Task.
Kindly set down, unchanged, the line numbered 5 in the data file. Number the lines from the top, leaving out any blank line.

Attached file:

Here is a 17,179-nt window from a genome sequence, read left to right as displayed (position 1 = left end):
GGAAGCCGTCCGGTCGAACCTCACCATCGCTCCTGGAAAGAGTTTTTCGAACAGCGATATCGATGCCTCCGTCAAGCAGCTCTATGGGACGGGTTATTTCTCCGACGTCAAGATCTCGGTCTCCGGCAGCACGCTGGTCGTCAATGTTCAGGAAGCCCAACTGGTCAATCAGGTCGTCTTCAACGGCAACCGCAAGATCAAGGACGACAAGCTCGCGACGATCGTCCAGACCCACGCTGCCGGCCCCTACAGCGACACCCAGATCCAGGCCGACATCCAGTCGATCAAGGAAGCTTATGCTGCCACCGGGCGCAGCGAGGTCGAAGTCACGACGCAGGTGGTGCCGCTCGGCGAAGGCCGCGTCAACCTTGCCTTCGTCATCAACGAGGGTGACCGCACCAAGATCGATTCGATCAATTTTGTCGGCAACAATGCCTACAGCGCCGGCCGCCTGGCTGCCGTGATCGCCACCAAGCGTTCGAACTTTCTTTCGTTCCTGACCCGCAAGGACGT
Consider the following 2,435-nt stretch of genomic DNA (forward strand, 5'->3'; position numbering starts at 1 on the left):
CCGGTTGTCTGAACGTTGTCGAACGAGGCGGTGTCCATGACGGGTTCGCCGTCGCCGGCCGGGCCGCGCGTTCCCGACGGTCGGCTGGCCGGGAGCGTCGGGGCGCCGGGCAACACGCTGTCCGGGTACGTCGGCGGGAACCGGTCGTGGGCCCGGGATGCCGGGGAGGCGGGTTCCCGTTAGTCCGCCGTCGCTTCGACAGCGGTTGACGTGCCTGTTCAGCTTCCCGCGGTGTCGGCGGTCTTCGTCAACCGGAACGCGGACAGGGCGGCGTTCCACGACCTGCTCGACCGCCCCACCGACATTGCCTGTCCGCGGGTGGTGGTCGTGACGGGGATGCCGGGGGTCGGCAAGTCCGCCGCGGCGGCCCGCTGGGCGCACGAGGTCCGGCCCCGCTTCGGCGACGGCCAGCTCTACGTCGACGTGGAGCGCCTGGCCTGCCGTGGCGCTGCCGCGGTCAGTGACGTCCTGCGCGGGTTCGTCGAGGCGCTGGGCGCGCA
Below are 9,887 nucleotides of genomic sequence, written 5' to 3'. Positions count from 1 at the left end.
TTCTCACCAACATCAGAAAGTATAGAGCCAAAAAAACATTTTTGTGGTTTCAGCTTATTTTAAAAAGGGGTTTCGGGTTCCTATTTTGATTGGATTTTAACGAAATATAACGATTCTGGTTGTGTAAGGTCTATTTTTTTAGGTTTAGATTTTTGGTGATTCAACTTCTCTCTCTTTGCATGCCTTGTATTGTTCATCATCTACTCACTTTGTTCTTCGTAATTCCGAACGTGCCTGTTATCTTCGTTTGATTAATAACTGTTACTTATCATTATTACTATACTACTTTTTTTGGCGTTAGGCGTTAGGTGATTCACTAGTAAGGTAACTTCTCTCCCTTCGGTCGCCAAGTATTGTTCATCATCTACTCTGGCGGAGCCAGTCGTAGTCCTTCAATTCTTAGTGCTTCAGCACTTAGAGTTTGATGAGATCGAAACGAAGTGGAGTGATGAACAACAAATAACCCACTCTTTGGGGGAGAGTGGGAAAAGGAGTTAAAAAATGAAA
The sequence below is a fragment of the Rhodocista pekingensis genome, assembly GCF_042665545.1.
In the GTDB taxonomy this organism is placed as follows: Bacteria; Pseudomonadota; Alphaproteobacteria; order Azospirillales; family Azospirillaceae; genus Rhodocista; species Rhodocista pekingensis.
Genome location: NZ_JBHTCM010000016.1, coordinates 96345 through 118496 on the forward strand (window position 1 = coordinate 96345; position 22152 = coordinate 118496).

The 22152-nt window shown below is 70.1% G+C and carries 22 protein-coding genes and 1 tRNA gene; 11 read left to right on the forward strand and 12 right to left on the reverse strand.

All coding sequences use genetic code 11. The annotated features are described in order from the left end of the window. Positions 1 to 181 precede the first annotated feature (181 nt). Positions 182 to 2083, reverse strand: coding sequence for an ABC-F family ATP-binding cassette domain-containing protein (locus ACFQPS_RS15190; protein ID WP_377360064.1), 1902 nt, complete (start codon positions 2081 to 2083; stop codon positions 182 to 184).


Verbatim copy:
Below are 9,887 nucleotides of genomic sequence, written 5' to 3'. Positions count from 1 at the left end.